Now, a new investigation by the Japanese broadcaster NHK — produced in collaboration with The Intercept — reveals, for the first time, details about the inner workings of Japan’s opaque spy community. Based on classified documents and interviews with current and former officials familiar with the agency’s intelligence work, the investigation shines light on a previously undisclosed internet surveillance program and a spy hub in the south of Japan that is used to monitor phone calls and emails passing across communications satellites.

According to the current and former officials, the Directorate for Signals Intelligence, or DFS, employs about 1,700 people and has at least six surveillance facilities that eavesdrop around the clock on phone calls, emails, and other communications. (The NSA, in comparison, has said it has a workforce of more than 30,000 and Britain’s signals intelligence agency claims more than 6,000 staff.) The communications collected at the spy facilities are sent back to analysts who work inside the C1 building, which has four underground floors and eight above ground.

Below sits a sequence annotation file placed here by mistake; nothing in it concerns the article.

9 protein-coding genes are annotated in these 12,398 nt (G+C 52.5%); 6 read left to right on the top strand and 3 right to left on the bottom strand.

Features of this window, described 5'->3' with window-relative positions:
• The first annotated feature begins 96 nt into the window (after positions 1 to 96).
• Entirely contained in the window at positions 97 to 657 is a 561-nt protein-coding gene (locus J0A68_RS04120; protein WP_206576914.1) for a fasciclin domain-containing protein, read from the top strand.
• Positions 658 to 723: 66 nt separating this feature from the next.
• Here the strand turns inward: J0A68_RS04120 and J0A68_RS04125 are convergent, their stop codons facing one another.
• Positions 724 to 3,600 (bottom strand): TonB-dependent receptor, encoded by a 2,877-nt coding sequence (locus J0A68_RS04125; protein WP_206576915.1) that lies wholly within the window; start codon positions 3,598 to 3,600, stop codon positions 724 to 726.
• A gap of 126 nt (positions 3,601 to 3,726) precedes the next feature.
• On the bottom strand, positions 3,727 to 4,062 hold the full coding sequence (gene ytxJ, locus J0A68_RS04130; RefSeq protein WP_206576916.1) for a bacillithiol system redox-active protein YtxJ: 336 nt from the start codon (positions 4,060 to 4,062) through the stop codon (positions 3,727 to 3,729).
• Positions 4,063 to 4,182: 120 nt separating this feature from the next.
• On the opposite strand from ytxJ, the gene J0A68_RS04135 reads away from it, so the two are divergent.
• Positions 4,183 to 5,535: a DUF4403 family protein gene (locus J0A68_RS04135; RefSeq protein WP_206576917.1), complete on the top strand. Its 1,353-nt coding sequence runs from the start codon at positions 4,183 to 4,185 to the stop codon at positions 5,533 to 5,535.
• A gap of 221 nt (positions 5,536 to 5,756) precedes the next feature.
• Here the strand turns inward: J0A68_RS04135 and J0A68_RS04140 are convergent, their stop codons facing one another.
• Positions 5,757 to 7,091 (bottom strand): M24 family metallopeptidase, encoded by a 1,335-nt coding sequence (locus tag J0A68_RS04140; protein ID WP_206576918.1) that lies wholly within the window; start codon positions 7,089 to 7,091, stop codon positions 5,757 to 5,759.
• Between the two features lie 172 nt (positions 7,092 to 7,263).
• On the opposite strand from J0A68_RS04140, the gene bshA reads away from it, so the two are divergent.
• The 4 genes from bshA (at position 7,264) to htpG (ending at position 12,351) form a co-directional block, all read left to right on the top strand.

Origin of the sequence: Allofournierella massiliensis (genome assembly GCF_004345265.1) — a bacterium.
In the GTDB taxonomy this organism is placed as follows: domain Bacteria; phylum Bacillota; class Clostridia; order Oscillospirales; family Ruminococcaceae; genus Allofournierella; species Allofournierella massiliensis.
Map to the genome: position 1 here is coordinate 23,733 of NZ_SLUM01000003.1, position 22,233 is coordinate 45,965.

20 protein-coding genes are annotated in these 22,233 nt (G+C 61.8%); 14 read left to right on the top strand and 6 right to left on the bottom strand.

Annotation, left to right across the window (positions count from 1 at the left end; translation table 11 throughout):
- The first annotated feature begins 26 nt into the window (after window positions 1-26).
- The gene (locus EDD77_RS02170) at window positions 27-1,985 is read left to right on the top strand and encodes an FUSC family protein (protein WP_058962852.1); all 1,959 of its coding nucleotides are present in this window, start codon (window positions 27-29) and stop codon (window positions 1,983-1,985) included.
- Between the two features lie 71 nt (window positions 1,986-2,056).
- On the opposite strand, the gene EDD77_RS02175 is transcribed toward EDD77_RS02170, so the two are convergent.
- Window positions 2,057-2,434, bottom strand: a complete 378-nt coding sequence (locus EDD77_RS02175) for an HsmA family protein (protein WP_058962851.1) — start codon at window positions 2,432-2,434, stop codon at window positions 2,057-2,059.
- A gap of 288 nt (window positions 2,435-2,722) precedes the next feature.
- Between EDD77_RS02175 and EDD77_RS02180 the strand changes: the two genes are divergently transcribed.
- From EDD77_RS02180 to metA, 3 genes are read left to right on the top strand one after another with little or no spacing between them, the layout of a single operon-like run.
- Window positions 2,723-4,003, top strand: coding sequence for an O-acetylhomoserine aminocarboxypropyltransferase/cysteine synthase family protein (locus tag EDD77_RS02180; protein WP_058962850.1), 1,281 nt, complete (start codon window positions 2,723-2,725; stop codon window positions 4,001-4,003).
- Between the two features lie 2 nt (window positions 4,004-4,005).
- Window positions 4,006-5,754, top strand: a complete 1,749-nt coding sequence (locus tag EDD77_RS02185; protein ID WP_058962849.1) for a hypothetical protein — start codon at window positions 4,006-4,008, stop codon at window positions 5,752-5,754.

“Very few people know what the DFS is doing and can enter the building,” according to an active-duty official with knowledge of the directorate’s operations, who spoke on condition of anonymity because they were not authorized to talk to the media. The official agreed to share details about the directorate after The Intercept and NHK last year revealed that the spy agency had obtained a mass surveillance system called XKEYSCORE, which is used to sift through copies of people’s emails, online chats, internet browsing histories, and information about social media activity. The official said that they believed the directorate’s use of XKEYSCORE was “not permissible” under the Japanese Constitution, which protects people’s right to privacy.